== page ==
Hear from the interim vice chancellor for research and the College of Arts and Sciences dean on the biggest surprises, what sparked the most conversation and more.
The 2022 Tar Heel Bus Tour has come to a close. Over the course of three days, more than 70 faculty members, administrators and staff traveled throughout the state for Carolina’s annual “listening and learning” tour.
Among those were James W. C. White, Craver Family Dean of the College of Arts and Sciences, and Penny Gordon-Larsen, interim vice chancellor for research.
White participated in the east route, which traveled to the coast and visited communities including Hollister, Princeville, Kitty Hawk and Scotland Neck. New to North Carolina, White became dean of the College in July 2022. Before that he was an administrator and professor of geological sciences and environmental studies at the University of Colorado Boulder.
Gordon-Larsen was part of the west route, which headed to the mountains and stopped in locations including Greensboro, Elkin, Grandfather Mountain and Kannapolis. While she has been at Carolina more than two decades, she assumed her current leadership role in March of 2022. Trained as a human biologist, her research focuses on issues related to ethnicity, disparities and development of obesity over the lifecycle, with attention to pathways linking environment and behavior to cardiometabolic risk.
Both answered questions from The Well about lessons learned and how the experience will shape their future leadership at Carolina.
Which tour stop sparked the most conversation and why?
Gordon-Larsen: I would say it would be a tossup between the Sun Project in Kannapolis on comprehensive care for moms and families with substance use disorders (School of Government); Tiny Homes Village at the Farm at Penny Lane, innovative affordable housing for people with mental illness and other health conditions that offers a range of recovery and rehabilitation programs in an absolutely wonderful therapeutic environment (School of Social Work); or our Greensboro visit. The latter was particularly powerful and inspiring as we met with Franklin McCain Jr., son of Franklin McCain, civil rights activist and member of the Greensboro Four, who talked about his family in the aftermath of the Woolworth lunch counter sit-in and the lasting impact of his father’s actions.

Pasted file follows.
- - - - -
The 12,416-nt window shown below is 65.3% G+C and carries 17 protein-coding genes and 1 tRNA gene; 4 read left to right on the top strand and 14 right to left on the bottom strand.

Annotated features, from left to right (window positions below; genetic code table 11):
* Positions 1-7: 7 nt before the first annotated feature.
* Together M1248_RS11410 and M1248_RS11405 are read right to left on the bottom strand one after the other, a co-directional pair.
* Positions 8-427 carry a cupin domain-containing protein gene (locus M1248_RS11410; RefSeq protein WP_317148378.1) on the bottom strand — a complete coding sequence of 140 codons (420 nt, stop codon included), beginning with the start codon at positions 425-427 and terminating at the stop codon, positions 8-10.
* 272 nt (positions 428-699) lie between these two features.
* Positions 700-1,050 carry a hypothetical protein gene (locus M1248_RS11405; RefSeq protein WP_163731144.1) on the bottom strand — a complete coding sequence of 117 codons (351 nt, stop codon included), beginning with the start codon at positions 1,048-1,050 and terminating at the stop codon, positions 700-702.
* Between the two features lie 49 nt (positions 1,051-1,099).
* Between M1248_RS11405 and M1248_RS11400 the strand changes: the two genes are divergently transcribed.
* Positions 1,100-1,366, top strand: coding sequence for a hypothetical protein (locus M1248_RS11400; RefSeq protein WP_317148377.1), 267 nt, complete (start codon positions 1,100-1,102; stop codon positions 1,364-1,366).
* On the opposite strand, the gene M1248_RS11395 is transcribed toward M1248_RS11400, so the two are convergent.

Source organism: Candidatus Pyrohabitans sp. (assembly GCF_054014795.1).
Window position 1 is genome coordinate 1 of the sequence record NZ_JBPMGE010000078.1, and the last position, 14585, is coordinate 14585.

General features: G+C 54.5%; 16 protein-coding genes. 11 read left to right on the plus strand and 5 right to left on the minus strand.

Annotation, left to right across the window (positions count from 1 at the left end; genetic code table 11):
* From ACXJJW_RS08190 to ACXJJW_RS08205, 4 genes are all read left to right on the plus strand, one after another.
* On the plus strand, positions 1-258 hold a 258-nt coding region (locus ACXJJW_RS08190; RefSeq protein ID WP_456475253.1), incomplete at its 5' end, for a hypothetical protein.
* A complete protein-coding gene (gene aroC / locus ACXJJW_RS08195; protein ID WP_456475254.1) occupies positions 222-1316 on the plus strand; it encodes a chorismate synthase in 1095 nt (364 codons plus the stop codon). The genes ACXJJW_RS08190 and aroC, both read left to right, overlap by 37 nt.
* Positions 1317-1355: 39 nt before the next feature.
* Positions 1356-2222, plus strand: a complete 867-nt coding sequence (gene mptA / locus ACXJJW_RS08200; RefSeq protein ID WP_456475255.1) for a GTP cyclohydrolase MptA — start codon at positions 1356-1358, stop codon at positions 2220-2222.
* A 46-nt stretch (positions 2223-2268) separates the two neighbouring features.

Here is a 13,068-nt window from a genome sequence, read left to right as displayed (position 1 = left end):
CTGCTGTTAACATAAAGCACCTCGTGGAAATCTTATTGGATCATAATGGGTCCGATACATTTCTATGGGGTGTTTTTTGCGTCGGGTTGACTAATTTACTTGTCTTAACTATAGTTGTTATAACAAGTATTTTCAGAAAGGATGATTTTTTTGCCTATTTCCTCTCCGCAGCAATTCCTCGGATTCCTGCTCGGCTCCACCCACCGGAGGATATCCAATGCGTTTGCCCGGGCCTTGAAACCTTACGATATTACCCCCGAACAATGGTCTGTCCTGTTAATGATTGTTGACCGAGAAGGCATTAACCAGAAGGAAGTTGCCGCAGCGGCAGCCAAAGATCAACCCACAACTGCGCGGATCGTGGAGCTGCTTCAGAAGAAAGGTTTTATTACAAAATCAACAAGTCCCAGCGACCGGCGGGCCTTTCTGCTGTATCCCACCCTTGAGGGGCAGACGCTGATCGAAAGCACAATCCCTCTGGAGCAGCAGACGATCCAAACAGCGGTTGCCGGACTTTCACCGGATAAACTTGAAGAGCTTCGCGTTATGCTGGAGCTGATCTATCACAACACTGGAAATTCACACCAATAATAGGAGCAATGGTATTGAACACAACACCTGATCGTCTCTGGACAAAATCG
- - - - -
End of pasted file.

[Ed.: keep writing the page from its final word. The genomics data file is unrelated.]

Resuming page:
White: This one is tough to answer because there were so many stops that sparked deep and probing conversations. If I had to pick one, it would be Somerset Place in Creswell. To see a standing place of racial slavery, to hear the stories of the slaves and to be confronted with the horrible reality of that institution was profoundly moving for me and I know for many others in our group. I plan to return with my family when we get a chance to explore our new home more.
What is one thing you were surprised to learn about North Carolina?
Gordon-Larsen: Learning the full history and incredible story of the conservation of Grandfather Mountain and its founder, Hugh Morton (everyone should check out the Hugh Morton Collection in Wilson Library), was amazing. We saw incredible Blue Ridge views and heard about the tremendous biological diversity unique to the mountain, with its habitat for 16 distinct ecological communities, hosting over 70 unique species, including synchronous fireflies, which I had never heard of before.
White: The tremendous educational programs in this state. Our visit to Elizabeth City State University was a true eye-opener. We got to see their excellent programs in aviation and in biomedical research.
As a new member of University leadership, what lessons will you take from the experience to implement back at Carolina?
Gordon-Larsen: We have a truly unique collaborative spirit that transcends Chapel Hill and is making tangible impacts that change lives across Carolina. I returned with a renewed sense of purpose and commitment to leverage our strengths — our talents and our capabilities — to do even more to improve the lives of the citizens of this state in partnership with organizations and institutions across North Carolina.
White: I think there are a number of opportunities across the state that the College of Arts and Sciences could expand upon — ones we already are part of as well as ones we could grow into. The leaders of the Haliwa-Saponi tribe, for example, were very open to forging new partnerships, particularly as they seek federal recognition for the tribe. That was a very happy circumstance, by the way, that our bus group was the first to have visited the tribe as a group to meet with them in their council room and to share a meal with them. New opportunities for partnerships between the University and all Carolinians are out there and waiting.
Sum up your experience on the Tar Heel Bus Tour in five words.
Gordon-Larsen: Collaboration, civic, commitment, cutting-edge, Carolina.
White: The best three days ever!
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By The Well